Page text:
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Minor in Public Health
Declaring a Minor
Students seeking to declare a minor in Public Health must complete 4 hours of introductory biology (including a laboratory) with a grade of “C” or better.
Students can choose 4 credits of introductory biology from among the following courses:
Summary of Requirements
Required Pre-Minor Courses 4 credits
This course addresses human biology through the lens of evaluating scientific claims. Students will learn about select organ systems (reproductive, skeletal and muscular, immune and nervous systems) and about human genetics in a way that helps them make decisions relevant to their daily lives. The course focuses on developing skills that scientists use: basic experimental design, research methods, and scientific writing. It also teaches the language of biology and especially how to critique arguments related to human biology that we encounter in the media. Three hours of lecture and two hours of laboratory per week.
This course covers the fundamentals of biomolecules, cell physiology, respiration and photosynthesis, and genetics. This is one of two courses of introductory biology for science majors. BIO107 (Lecture) & BIO 109L (Lab) and BIO108 (Lecture) & BIO 110L (Lab) can be taken in either order. BIO 107/109 and BIO 108/110 are designed for students who want to major in biology or another science, or who plan to attend dental, veterinary, or medical school after graduation. NOTE: Students taking the course to meet general education explore requirements may take MAT 102 while students majoring in biology or another science should take MAT 130.
Pre- or co-requisite: MAT 102 or MAT 130
This course covers the fundamentals of evolution, comparative biodiversity, human and animal anatomy and physiology, and ecology and environmental science. This is one of two courses of introductory biology for science majors. BIO107 (Lecture) & BIO 109L (Lab) and BIO108 (Lecture) and BIO 110L (Lab) can be taken in either order. BIO 107/109L and BIO 108/110L are designed for students who want to major in biology or another science, or who plan to attend dental, veterinary, or medical school after graduation.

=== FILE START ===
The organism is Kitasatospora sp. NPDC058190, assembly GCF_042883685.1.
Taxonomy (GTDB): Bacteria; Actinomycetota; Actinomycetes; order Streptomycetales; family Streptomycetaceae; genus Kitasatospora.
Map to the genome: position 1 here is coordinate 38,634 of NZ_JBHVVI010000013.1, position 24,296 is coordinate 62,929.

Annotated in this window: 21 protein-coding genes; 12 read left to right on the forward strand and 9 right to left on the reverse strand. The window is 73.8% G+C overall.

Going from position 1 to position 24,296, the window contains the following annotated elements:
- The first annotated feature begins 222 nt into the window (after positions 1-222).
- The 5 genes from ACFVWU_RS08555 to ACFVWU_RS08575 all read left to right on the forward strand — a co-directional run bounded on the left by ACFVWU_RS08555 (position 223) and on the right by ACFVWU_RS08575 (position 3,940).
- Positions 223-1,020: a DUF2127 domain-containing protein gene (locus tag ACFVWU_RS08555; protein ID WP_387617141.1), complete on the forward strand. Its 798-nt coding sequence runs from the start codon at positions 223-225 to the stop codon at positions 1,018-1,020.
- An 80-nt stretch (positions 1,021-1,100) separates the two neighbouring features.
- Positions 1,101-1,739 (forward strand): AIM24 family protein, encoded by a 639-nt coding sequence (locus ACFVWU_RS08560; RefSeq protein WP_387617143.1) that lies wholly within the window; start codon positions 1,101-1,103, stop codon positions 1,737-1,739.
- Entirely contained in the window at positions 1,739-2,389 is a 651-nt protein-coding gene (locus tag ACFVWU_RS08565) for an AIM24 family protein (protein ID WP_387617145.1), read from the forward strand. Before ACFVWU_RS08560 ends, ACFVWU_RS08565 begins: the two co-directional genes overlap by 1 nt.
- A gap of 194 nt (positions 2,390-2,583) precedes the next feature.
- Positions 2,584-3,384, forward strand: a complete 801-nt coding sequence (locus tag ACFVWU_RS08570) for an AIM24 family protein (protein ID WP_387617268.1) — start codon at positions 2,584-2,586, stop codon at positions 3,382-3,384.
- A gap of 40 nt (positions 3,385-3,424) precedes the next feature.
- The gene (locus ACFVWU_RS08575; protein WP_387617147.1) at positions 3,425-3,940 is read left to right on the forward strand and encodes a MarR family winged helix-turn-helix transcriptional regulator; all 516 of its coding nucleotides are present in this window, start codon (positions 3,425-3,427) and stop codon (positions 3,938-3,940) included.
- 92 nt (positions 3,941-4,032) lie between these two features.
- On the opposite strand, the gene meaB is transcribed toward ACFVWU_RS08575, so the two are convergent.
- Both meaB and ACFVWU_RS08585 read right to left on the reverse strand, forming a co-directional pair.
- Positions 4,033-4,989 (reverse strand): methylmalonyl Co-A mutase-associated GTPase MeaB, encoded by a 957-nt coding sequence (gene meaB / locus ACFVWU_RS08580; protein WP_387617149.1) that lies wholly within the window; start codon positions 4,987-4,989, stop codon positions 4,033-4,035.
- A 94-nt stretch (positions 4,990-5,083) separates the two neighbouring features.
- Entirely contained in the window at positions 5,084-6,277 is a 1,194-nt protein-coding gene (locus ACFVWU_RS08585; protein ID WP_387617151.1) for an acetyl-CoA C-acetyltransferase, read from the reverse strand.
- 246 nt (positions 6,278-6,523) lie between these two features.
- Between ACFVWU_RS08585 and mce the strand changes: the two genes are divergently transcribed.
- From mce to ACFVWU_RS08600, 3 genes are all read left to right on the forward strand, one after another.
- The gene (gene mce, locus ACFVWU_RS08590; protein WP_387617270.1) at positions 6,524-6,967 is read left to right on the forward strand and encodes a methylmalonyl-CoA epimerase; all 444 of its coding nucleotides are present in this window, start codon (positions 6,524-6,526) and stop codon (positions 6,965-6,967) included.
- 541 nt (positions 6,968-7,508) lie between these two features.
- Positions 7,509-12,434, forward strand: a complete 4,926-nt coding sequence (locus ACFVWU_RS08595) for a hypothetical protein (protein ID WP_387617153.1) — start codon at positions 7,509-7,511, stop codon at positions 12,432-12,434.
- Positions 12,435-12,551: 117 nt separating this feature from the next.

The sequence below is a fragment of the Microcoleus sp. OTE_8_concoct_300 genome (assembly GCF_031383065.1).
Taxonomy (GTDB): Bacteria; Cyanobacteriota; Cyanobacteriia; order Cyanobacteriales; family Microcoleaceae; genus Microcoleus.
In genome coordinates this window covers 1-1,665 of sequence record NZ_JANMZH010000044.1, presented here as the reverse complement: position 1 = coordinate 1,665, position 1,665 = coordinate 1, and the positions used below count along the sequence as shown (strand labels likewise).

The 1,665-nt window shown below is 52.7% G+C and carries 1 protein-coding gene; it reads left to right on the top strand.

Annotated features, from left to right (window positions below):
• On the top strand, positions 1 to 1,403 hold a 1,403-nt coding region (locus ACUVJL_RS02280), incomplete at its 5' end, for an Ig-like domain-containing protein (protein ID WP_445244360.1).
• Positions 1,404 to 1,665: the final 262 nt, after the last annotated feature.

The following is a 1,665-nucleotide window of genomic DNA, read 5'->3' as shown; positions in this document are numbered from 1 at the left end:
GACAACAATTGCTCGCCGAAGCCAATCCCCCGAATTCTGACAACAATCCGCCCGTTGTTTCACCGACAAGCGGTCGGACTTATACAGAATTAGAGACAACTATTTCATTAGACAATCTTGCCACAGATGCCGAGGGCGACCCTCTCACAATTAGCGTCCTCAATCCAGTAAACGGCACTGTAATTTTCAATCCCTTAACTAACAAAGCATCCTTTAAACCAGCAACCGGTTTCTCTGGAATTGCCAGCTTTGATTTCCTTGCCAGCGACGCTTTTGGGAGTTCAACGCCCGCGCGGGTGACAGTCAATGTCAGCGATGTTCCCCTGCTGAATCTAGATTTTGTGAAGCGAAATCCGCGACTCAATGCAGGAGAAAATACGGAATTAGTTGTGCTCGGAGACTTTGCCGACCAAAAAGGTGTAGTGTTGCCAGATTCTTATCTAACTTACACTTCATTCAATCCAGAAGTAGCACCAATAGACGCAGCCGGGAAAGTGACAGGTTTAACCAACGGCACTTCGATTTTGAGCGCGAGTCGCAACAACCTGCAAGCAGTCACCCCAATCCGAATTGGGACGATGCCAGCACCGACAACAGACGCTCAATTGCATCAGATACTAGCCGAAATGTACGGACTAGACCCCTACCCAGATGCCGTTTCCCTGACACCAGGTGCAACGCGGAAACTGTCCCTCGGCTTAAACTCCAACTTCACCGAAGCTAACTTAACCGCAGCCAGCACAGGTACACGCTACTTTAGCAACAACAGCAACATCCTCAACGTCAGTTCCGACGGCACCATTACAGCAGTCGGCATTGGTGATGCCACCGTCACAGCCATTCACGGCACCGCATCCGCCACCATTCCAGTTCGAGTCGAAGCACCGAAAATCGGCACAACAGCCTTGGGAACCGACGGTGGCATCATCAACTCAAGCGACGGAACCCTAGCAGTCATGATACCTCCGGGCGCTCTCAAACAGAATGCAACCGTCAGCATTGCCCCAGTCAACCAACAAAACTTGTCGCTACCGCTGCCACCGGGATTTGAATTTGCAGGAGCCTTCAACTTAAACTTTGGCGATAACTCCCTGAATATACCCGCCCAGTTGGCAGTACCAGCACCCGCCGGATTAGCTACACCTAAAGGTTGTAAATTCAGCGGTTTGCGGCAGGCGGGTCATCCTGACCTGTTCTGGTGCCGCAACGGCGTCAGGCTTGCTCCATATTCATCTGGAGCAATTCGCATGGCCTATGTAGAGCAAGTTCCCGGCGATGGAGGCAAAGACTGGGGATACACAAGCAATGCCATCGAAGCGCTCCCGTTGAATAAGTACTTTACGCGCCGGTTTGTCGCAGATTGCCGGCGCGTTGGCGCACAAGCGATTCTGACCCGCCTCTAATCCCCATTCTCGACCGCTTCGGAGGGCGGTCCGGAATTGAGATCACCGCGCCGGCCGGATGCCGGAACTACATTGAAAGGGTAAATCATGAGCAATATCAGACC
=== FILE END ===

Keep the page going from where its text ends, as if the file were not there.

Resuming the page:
Note: Students taking the course to meet general education explore requirements may take MAT 102 while students majoring in biology or another science should take MAT 130.
Pre- or co-requisites: MAT 102 or MAT 130
Public Health Minor Required Courses 9 credits
PHS 101 and PHS 201 required, and choose one statistics course:
This course provides an overview of the goals, functions, and methods of public health. After an introduction to the core concepts and tools used in public health research and practice, applications of these methodologies are considered in the context of five current controversies/problems in public health. Students work together to develop strategies for prevention and control that take into consideration different points of view, outside research, and impacts on individuals and communities.
Epidemiology is the study of the distribution and determinants of health and illness in human populations and the application of methods that seek to describe and, ultimately, improve health outcomes. Consequently, epidemiology is often considered the basic science of public health. This course is designed to introduce students to the history, basic principles, and methods of epidemiology. Topics covered in this course are history and background of epidemiology, measures of disease frequency, measures of association, epidemiologic study designs, screening, outbreak investigations, and assessment of causality. Examples from domestic and international settings are included. In addition, students will develop skills to critically read, interpret, and evaluate health information from published epidemiological studies and mass media sources.